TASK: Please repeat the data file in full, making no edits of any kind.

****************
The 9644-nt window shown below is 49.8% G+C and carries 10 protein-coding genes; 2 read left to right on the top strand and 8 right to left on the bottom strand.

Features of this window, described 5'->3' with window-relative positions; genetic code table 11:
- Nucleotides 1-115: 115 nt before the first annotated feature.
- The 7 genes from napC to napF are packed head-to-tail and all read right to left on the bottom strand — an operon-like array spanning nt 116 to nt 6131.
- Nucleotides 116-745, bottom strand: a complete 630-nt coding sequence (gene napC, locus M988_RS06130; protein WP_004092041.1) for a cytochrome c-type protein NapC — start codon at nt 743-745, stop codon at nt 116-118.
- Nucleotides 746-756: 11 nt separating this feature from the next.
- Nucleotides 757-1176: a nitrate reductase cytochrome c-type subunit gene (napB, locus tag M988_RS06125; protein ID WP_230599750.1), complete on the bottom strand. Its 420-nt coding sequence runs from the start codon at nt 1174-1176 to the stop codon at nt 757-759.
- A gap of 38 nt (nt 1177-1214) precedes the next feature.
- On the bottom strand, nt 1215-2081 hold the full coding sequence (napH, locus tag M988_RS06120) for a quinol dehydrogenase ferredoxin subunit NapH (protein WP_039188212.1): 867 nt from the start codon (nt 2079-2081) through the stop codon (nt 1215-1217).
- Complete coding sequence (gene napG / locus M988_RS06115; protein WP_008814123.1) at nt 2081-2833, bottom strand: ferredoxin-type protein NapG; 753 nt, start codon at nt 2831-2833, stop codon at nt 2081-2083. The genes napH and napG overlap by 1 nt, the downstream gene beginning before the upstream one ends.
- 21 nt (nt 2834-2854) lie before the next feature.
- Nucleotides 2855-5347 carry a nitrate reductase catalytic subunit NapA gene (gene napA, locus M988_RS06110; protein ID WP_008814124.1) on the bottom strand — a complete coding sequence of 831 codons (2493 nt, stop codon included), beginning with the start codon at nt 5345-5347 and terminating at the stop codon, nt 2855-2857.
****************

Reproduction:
The 9644-nt window shown below is 49.8% G+C and carries 10 protein-coding genes; 2 read left to right on the top strand and 8 right to left on the bottom strand.

Features of this window, described 5'->3' with window-relative positions; genetic code table 11:
- Nucleotides 1-115: 115 nt before the first annotated feature.
- The 7 genes from napC to napF are packed head-to-tail and all read right to left on the bottom strand — an operon-like array spanning nt 116 to nt 6131.
- Nucleotides 116-745, bottom strand: a complete 630-nt coding sequence (gene napC, locus M988_RS06130; protein WP_004092041.1) for a cytochrome c-type protein NapC — start codon at nt 743-745, stop codon at nt 116-118.
- Nucleotides 746-756: 11 nt separating this feature from the next.
- Nucleotides 757-1176: a nitrate reductase cytochrome c-type subunit gene (napB, locus tag M988_RS06125; protein ID WP_230599750.1), complete on the bottom strand. Its 420-nt coding sequence runs from the start codon at nt 1174-1176 to the stop codon at nt 757-759.
- A gap of 38 nt (nt 1177-1214) precedes the next feature.
- On the bottom strand, nt 1215-2081 hold the full coding sequence (napH, locus tag M988_RS06120) for a quinol dehydrogenase ferredoxin subunit NapH (protein WP_039188212.1): 867 nt from the start codon (nt 2079-2081) through the stop codon (nt 1215-1217).
- Complete coding sequence (gene napG / locus M988_RS06115; protein WP_008814123.1) at nt 2081-2833, bottom strand: ferredoxin-type protein NapG; 753 nt, start codon at nt 2831-2833, stop codon at nt 2081-2083. The genes napH and napG overlap by 1 nt, the downstream gene beginning before the upstream one ends.
- 21 nt (nt 2834-2854) lie before the next feature.
- Nucleotides 2855-5347 carry a nitrate reductase catalytic subunit NapA gene (gene napA, locus M988_RS06110; protein ID WP_008814124.1) on the bottom strand — a complete coding sequence of 831 codons (2493 nt, stop codon included), beginning with the start codon at nt 5345-5347 and terminating at the stop codon, nt 2855-2857.